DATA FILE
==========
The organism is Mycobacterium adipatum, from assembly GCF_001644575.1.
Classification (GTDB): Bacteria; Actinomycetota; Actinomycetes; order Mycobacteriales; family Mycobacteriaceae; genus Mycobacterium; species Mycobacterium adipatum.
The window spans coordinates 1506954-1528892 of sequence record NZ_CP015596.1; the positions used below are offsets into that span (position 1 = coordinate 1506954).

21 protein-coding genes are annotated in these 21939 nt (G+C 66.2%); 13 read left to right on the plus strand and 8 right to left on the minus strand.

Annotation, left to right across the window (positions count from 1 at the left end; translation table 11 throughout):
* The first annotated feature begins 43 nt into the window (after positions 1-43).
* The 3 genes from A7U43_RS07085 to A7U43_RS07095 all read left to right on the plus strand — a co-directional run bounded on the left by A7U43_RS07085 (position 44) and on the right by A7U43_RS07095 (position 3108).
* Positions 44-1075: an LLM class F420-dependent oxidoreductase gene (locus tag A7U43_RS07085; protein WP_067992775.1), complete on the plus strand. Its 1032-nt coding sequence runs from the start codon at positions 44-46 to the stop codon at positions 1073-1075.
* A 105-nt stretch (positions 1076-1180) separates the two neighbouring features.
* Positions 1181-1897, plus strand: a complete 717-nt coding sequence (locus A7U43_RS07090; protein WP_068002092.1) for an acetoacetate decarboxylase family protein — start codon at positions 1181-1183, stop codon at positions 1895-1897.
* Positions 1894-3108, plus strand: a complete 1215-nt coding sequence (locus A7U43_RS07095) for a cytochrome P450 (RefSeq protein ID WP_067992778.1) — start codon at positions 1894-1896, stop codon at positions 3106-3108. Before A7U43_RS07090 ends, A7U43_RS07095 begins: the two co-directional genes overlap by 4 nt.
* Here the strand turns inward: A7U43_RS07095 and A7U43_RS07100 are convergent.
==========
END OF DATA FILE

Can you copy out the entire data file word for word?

The organism is Mycobacterium adipatum, from assembly GCF_001644575.1.
Classification (GTDB): Bacteria; Actinomycetota; Actinomycetes; order Mycobacteriales; family Mycobacteriaceae; genus Mycobacterium; species Mycobacterium adipatum.
The window spans coordinates 1506954-1528892 of sequence record NZ_CP015596.1; the positions used below are offsets into that span (position 1 = coordinate 1506954).

21 protein-coding genes are annotated in these 21939 nt (G+C 66.2%); 13 read left to right on the plus strand and 8 right to left on the minus strand.

Annotation, left to right across the window (positions count from 1 at the left end; translation table 11 throughout):
* The first annotated feature begins 43 nt into the window (after positions 1-43).
* The 3 genes from A7U43_RS07085 to A7U43_RS07095 all read left to right on the plus strand — a co-directional run bounded on the left by A7U43_RS07085 (position 44) and on the right by A7U43_RS07095 (position 3108).
* Positions 44-1075: an LLM class F420-dependent oxidoreductase gene (locus tag A7U43_RS07085; protein WP_067992775.1), complete on the plus strand. Its 1032-nt coding sequence runs from the start codon at positions 44-46 to the stop codon at positions 1073-1075.
* A 105-nt stretch (positions 1076-1180) separates the two neighbouring features.
* Positions 1181-1897, plus strand: a complete 717-nt coding sequence (locus A7U43_RS07090; protein WP_068002092.1) for an acetoacetate decarboxylase family protein — start codon at positions 1181-1183, stop codon at positions 1895-1897.
* Positions 1894-3108, plus strand: a complete 1215-nt coding sequence (locus A7U43_RS07095) for a cytochrome P450 (RefSeq protein ID WP_067992778.1) — start codon at positions 1894-1896, stop codon at positions 3106-3108. Before A7U43_RS07090 ends, A7U43_RS07095 begins: the two co-directional genes overlap by 4 nt.
* Here the strand turns inward: A7U43_RS07095 and A7U43_RS07100 are convergent.